The Rules

I’m typing this with one hand because I jammed my left pinkie during an intramural basketball game. We got beat so badly the refs invoked the “mercy” rule. There were only five of us from the English department, and only one of us under 30. Our team name is ‘As I Lay Dunking.’

Last week was our first game and I yelled at the refs a lot. Later I felt deeply ashamed. These refs were just kids. They were training to be refs. They were terrible, but they were supposed to be learning. Instead of laughing off their calls and enjoying my remaining mobility, as I should have done, I stamped my foot with impatience and made exaggerated official gestures of the calls they missed: over the back! block! double dribble! I asked what? what? are you kidding? a lot. When someone on the other team stepped a few times before taking a shot and no travel was called, I re-enacted the young man’s steps, narrating my disbelief. The refs-in-training ignored me, as they should. After the buzzer sounded, I gathered my shoes in my arms, hurt and biting, yelling across the floor to where they had gathered in their striped shirts. Go to bed! I said.

This week it was my goal to not yell at teenagers so much. I did okay. Most of the kids were just having a nice time. They leaped around us like antelopes, delighting in their dominance. But one kid in particular started running up to me during every shot I took, screaming nonsense sounds. There was no reason to do this; he and his team were beating us, and I was missing my shots, anyway. Though he wasn’t assigned to me, he continued to jet my direction and scream in my ear. I ignored the kid’s behavior once. I ignored it twice. The third time, I had to walk away quickly. I could feel my heart sending drumbeats to all the emergency outposts. My temples, my lymph nodes, my stomach.

No one was following the rules, and no one was enforcing them. No one had enforced them last week, and no one would enforce them next week. Competent refs would have spoken to this kid, and if he’d continued, given him technical. But these were not competent refs. They were darlings who might have never seen a basketball game in their lives. Soon, I knew, I would lose control completely. I imagined yelling at him that if he didn’t stop, I would call his dad and tell him he was failing calculus. I could see the boy try to and fail to laugh, and his teammates laughing. The pleasure I would get in his humiliation both warmed me to my core, and disturbed me. I called a timeout on myself. I breathed.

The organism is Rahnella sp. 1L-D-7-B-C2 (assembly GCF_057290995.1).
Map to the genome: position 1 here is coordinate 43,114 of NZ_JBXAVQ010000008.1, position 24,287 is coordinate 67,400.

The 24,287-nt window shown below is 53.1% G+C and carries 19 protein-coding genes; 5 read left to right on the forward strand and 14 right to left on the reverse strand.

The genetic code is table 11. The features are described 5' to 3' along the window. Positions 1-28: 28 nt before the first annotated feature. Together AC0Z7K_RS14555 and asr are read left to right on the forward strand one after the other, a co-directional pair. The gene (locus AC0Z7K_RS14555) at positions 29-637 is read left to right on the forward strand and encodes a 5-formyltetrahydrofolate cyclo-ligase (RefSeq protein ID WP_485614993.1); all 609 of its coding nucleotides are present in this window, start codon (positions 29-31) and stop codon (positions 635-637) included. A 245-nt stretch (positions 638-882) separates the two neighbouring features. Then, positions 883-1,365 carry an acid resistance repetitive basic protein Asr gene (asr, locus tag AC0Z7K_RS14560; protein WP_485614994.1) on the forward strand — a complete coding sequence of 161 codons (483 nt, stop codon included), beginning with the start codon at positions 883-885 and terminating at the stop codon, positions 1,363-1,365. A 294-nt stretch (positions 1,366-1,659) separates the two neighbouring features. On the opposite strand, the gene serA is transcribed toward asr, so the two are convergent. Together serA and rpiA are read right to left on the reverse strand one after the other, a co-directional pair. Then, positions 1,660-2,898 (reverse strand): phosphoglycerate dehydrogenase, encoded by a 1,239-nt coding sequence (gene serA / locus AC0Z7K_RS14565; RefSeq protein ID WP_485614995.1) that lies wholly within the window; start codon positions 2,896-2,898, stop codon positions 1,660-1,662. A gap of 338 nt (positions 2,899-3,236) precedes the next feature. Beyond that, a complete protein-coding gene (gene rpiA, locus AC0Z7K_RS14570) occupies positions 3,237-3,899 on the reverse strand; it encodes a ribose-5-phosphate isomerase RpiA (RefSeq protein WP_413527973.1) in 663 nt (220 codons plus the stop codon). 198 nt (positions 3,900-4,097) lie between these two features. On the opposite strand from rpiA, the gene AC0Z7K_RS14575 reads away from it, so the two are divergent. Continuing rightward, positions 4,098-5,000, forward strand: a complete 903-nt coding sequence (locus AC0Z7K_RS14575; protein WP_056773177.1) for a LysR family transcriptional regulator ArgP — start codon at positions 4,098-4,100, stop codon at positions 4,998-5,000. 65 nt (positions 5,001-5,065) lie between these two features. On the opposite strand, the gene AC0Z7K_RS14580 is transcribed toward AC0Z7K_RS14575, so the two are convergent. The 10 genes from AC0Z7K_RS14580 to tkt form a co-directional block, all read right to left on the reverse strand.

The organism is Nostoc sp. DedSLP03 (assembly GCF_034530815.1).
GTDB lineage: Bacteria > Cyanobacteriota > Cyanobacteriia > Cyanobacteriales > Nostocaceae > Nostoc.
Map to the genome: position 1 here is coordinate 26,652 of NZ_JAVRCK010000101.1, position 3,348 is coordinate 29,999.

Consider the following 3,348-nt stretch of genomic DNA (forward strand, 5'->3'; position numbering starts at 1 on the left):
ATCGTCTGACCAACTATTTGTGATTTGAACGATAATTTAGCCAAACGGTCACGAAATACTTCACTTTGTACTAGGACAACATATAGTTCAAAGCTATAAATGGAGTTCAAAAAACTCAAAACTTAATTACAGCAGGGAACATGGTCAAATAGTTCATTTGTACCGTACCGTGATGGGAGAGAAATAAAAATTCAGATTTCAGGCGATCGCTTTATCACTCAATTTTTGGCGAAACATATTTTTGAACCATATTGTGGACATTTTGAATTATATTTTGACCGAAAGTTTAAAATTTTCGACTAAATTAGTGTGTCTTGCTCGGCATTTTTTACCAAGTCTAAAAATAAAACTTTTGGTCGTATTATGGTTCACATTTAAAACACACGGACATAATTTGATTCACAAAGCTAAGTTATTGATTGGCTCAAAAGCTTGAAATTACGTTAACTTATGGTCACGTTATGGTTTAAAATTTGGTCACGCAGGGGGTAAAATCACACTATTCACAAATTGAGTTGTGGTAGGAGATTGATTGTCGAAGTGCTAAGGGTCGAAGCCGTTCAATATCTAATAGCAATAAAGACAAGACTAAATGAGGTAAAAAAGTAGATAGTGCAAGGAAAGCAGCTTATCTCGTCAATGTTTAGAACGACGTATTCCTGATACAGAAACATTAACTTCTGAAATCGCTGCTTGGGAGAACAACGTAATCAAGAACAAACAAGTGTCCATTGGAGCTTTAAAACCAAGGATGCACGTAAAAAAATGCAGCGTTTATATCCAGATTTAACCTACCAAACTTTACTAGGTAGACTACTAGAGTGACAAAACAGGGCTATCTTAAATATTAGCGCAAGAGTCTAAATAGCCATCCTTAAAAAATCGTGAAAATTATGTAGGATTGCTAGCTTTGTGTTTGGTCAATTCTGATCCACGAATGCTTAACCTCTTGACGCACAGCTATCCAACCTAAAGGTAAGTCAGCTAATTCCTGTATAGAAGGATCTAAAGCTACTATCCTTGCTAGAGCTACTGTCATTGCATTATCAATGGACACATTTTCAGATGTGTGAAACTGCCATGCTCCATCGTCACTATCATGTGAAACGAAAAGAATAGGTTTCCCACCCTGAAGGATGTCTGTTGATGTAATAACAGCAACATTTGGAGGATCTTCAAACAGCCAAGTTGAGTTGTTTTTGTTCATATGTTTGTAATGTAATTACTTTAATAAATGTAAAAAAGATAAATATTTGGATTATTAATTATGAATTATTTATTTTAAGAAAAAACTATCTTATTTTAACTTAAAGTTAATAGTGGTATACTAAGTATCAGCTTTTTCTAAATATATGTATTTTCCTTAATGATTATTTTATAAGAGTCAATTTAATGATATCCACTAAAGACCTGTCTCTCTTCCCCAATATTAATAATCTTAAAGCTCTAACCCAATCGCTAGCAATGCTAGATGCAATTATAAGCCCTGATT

Intramural games don’t matter, but rules do. Rigorous, attentive care by officials keep boundaries in place so we can enjoy the game within these boundaries. Last week I was so upset at the chaotic game, I cried. It wasn’t just the game, I told my friend Joshua, who was kindly listening on a bench as we were passed by taut people in expensive workout gear. This kind of protection, the protection the rules provide, seems to be eroding everywhere around me. There is a lack of agreement on a shared reality. The illusion of fairness is gone. A necessary shedding of false narratives in some cases, and in others, a crumbling definition of justice, reciprocity, responsibility. My classroom, my department, the University, the country. No one seems to be in charge. I used be able to play in blind faith, and I was privileged to play. I don’t get to anymore. Grown-ups have to show up, to be careful and rigorous, to keep order. Always for the sake of kids (even rude-ass kids like the screamer). Always for our fellow adults, who are children, too, at times. And I’m not blameless in the realm of irresponsibility. I almost lost control, and it wasn’t the first time. I have work to do about where I put my anger, how far I let myself go. I need to figure how not to weave anger so deeply into the pleasure of words. Anger is not a place to play, either.

After the timeout, the yelling-in-my-face boy came over and offered us oranges from a bag. We all looked at him, some of us still panting with effort. This juvenile, affectionate gesture could have been a peace offering, or it could have been mocking, I didn’t know. He was nervous. He tried not to look at me, but I found his eyes. I refused his offer, and as he walked away I pledged to never to come near him again. He didn’t quit screaming, but I kept my word. I ran away from him for both of us. I made a single basket. Small victories.



  1. Hi Lara!

    One of the many things I admire about you is your willingness to share your less flattering moments! Many of us don’t have the guts. Your post makes me reflect upon my own knee-jerk (or maybe just “jerk”) responses! Love it! Thanks!

    😘 Aunt Sue

    Sent from my iPhone


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